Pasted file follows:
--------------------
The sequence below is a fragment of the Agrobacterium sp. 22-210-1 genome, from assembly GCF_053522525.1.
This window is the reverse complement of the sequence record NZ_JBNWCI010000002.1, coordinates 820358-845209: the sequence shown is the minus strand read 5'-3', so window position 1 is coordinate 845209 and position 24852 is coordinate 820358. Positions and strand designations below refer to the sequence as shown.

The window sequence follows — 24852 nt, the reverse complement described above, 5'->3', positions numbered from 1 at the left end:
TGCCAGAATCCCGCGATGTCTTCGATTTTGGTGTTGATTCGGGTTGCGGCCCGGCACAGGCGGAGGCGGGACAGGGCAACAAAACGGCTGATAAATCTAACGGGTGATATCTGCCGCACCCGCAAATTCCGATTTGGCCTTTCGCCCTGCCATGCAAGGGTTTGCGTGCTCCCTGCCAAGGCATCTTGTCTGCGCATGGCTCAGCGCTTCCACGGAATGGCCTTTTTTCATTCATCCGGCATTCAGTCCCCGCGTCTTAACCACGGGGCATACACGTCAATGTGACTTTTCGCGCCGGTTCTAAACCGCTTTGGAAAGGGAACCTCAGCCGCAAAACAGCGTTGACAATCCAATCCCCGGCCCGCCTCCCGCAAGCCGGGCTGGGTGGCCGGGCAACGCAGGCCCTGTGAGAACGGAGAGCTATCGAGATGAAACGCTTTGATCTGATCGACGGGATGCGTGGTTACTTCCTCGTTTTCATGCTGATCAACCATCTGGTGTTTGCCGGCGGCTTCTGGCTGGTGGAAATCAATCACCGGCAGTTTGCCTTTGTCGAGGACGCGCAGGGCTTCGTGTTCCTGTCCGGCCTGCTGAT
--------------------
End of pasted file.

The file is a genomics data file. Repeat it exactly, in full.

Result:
The sequence below is a fragment of the Agrobacterium sp. 22-210-1 genome, from assembly GCF_053522525.1.
This window is the reverse complement of the sequence record NZ_JBNWCI010000002.1, coordinates 820358-845209: the sequence shown is the minus strand read 5'-3', so window position 1 is coordinate 845209 and position 24852 is coordinate 820358. Positions and strand designations below refer to the sequence as shown.

The window sequence follows — 24852 nt, the reverse complement described above, 5'->3', positions numbered from 1 at the left end:
TGCCAGAATCCCGCGATGTCTTCGATTTTGGTGTTGATTCGGGTTGCGGCCCGGCACAGGCGGAGGCGGGACAGGGCAACAAAACGGCTGATAAATCTAACGGGTGATATCTGCCGCACCCGCAAATTCCGATTTGGCCTTTCGCCCTGCCATGCAAGGGTTTGCGTGCTCCCTGCCAAGGCATCTTGTCTGCGCATGGCTCAGCGCTTCCACGGAATGGCCTTTTTTCATTCATCCGGCATTCAGTCCCCGCGTCTTAACCACGGGGCATACACGTCAATGTGACTTTTCGCGCCGGTTCTAAACCGCTTTGGAAAGGGAACCTCAGCCGCAAAACAGCGTTGACAATCCAATCCCCGGCCCGCCTCCCGCAAGCCGGGCTGGGTGGCCGGGCAACGCAGGCCCTGTGAGAACGGAGAGCTATCGAGATGAAACGCTTTGATCTGATCGACGGGATGCGTGGTTACTTCCTCGTTTTCATGCTGATCAACCATCTGGTGTTTGCCGGCGGCTTCTGGCTGGTGGAAATCAATCACCGGCAGTTTGCCTTTGTCGAGGACGCGCAGGGCTTCGTGTTCCTGTCCGGCCTGCTGAT